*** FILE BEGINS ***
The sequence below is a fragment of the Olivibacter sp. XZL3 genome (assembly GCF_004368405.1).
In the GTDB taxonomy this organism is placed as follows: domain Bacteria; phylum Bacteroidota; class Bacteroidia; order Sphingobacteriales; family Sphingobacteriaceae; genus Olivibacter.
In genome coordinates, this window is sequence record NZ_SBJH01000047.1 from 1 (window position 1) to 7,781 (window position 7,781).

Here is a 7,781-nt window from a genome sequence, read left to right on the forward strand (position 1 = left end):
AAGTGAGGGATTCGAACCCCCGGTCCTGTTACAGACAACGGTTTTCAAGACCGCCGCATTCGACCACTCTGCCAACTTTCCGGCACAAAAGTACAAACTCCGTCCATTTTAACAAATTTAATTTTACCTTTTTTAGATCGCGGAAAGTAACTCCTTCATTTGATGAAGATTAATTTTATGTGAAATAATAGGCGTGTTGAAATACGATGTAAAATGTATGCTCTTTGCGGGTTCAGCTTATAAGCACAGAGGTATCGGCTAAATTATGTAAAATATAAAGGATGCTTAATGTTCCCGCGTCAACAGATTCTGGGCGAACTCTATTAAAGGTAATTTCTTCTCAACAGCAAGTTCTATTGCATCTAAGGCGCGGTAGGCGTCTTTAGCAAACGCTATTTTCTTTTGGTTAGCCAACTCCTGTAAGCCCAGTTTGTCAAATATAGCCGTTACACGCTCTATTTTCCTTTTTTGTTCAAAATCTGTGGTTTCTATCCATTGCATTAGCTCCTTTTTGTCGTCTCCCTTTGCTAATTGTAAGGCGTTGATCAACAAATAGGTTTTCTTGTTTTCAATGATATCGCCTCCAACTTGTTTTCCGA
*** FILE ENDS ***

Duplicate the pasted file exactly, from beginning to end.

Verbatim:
The sequence below is a fragment of the Olivibacter sp. XZL3 genome (assembly GCF_004368405.1).
In the GTDB taxonomy this organism is placed as follows: domain Bacteria; phylum Bacteroidota; class Bacteroidia; order Sphingobacteriales; family Sphingobacteriaceae; genus Olivibacter.
In genome coordinates, this window is sequence record NZ_SBJH01000047.1 from 1 (window position 1) to 7,781 (window position 7,781).

Here is a 7,781-nt window from a genome sequence, read left to right on the forward strand (position 1 = left end):
AAGTGAGGGATTCGAACCCCCGGTCCTGTTACAGACAACGGTTTTCAAGACCGCCGCATTCGACCACTCTGCCAACTTTCCGGCACAAAAGTACAAACTCCGTCCATTTTAACAAATTTAATTTTACCTTTTTTAGATCGCGGAAAGTAACTCCTTCATTTGATGAAGATTAATTTTATGTGAAATAATAGGCGTGTTGAAATACGATGTAAAATGTATGCTCTTTGCGGGTTCAGCTTATAAGCACAGAGGTATCGGCTAAATTATGTAAAATATAAAGGATGCTTAATGTTCCCGCGTCAACAGATTCTGGGCGAACTCTATTAAAGGTAATTTCTTCTCAACAGCAAGTTCTATTGCATCTAAGGCGCGGTAGGCGTCTTTAGCAAACGCTATTTTCTTTTGGTTAGCCAACTCCTGTAAGCCCAGTTTGTCAAATATAGCCGTTACACGCTCTATTTTCCTTTTTTGTTCAAAATCTGTGGTTTCTATCCATTGCATTAGCTCCTTTTTGTCGTCTCCCTTTGCTAATTGTAAGGCGTTGATCAACAAATAGGTTTTCTTGTTTTCAATGATATCGCCTCCAACTTGTTTTCCGA